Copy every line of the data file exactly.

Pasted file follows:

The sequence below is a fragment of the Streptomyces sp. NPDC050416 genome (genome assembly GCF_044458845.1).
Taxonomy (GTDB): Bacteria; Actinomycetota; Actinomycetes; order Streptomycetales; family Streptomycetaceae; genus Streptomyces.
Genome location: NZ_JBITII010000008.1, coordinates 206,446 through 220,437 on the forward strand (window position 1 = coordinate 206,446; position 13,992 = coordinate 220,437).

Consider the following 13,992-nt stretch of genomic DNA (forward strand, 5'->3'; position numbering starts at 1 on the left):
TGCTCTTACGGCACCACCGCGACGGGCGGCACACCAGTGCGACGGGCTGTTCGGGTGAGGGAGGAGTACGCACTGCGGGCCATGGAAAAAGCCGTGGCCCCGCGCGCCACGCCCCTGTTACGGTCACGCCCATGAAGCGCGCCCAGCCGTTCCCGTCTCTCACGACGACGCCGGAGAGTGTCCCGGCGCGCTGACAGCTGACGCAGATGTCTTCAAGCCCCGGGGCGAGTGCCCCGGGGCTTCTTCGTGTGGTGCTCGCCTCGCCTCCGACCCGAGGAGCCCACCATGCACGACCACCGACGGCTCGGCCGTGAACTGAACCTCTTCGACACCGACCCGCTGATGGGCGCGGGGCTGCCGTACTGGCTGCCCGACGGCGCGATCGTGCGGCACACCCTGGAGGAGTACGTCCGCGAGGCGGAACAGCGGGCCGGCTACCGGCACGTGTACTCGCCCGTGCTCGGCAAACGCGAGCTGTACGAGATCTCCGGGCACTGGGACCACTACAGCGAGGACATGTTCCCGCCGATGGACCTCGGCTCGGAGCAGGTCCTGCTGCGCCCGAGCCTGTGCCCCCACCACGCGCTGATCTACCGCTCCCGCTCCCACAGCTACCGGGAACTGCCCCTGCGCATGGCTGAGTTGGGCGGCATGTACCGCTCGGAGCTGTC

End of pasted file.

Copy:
The sequence below is a fragment of the Streptomyces sp. NPDC050416 genome (genome assembly GCF_044458845.1).
Taxonomy (GTDB): Bacteria; Actinomycetota; Actinomycetes; order Streptomycetales; family Streptomycetaceae; genus Streptomyces.
Genome location: NZ_JBITII010000008.1, coordinates 206,446 through 220,437 on the forward strand (window position 1 = coordinate 206,446; position 13,992 = coordinate 220,437).

Consider the following 13,992-nt stretch of genomic DNA (forward strand, 5'->3'; position numbering starts at 1 on the left):
TGCTCTTACGGCACCACCGCGACGGGCGGCACACCAGTGCGACGGGCTGTTCGGGTGAGGGAGGAGTACGCACTGCGGGCCATGGAAAAAGCCGTGGCCCCGCGCGCCACGCCCCTGTTACGGTCACGCCCATGAAGCGCGCCCAGCCGTTCCCGTCTCTCACGACGACGCCGGAGAGTGTCCCGGCGCGCTGACAGCTGACGCAGATGTCTTCAAGCCCCGGGGCGAGTGCCCCGGGGCTTCTTCGTGTGGTGCTCGCCTCGCCTCCGACCCGAGGAGCCCACCATGCACGACCACCGACGGCTCGGCCGTGAACTGAACCTCTTCGACACCGACCCGCTGATGGGCGCGGGGCTGCCGTACTGGCTGCCCGACGGCGCGATCGTGCGGCACACCCTGGAGGAGTACGTCCGCGAGGCGGAACAGCGGGCCGGCTACCGGCACGTGTACTCGCCCGTGCTCGGCAAACGCGAGCTGTACGAGATCTCCGGGCACTGGGACCACTACAGCGAGGACATGTTCCCGCCGATGGACCTCGGCTCGGAGCAGGTCCTGCTGCGCCCGAGCCTGTGCCCCCACCACGCGCTGATCTACCGCTCCCGCTCCCACAGCTACCGGGAACTGCCCCTGCGCATGGCTGAGTTGGGCGGCATGTACCGCTCGGAGCTGTC